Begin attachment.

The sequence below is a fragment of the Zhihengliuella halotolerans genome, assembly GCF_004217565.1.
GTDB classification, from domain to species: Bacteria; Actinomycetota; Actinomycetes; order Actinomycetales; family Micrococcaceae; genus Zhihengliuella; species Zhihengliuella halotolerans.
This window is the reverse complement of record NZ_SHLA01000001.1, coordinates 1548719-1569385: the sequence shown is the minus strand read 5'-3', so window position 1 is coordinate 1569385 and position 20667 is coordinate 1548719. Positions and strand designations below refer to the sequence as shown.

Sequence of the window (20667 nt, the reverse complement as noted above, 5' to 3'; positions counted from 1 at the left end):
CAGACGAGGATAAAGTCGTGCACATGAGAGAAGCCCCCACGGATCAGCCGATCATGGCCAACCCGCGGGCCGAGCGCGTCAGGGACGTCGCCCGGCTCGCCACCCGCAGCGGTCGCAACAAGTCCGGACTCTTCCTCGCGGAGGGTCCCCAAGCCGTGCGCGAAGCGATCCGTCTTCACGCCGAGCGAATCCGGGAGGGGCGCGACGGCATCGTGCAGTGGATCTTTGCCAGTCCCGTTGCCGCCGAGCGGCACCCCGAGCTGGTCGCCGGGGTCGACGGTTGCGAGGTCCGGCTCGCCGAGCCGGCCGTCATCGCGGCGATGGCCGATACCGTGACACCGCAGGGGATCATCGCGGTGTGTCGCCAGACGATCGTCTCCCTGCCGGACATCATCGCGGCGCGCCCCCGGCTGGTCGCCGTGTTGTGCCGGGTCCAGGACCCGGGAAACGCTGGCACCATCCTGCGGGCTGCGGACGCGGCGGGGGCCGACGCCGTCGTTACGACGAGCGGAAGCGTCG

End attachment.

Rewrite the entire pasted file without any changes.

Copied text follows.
The sequence below is a fragment of the Zhihengliuella halotolerans genome, assembly GCF_004217565.1.
GTDB classification, from domain to species: Bacteria; Actinomycetota; Actinomycetes; order Actinomycetales; family Micrococcaceae; genus Zhihengliuella; species Zhihengliuella halotolerans.
This window is the reverse complement of record NZ_SHLA01000001.1, coordinates 1548719-1569385: the sequence shown is the minus strand read 5'-3', so window position 1 is coordinate 1569385 and position 20667 is coordinate 1548719. Positions and strand designations below refer to the sequence as shown.

Sequence of the window (20667 nt, the reverse complement as noted above, 5' to 3'; positions counted from 1 at the left end):
CAGACGAGGATAAAGTCGTGCACATGAGAGAAGCCCCCACGGATCAGCCGATCATGGCCAACCCGCGGGCCGAGCGCGTCAGGGACGTCGCCCGGCTCGCCACCCGCAGCGGTCGCAACAAGTCCGGACTCTTCCTCGCGGAGGGTCCCCAAGCCGTGCGCGAAGCGATCCGTCTTCACGCCGAGCGAATCCGGGAGGGGCGCGACGGCATCGTGCAGTGGATCTTTGCCAGTCCCGTTGCCGCCGAGCGGCACCCCGAGCTGGTCGCCGGGGTCGACGGTTGCGAGGTCCGGCTCGCCGAGCCGGCCGTCATCGCGGCGATGGCCGATACCGTGACACCGCAGGGGATCATCGCGGTGTGTCGCCAGACGATCGTCTCCCTGCCGGACATCATCGCGGCGCGCCCCCGGCTGGTCGCCGTGTTGTGCCGGGTCCAGGACCCGGGAAACGCTGGCACCATCCTGCGGGCTGCGGACGCGGCGGGGGCCGACGCCGTCGTTACGACGAGCGGAAGCGTCG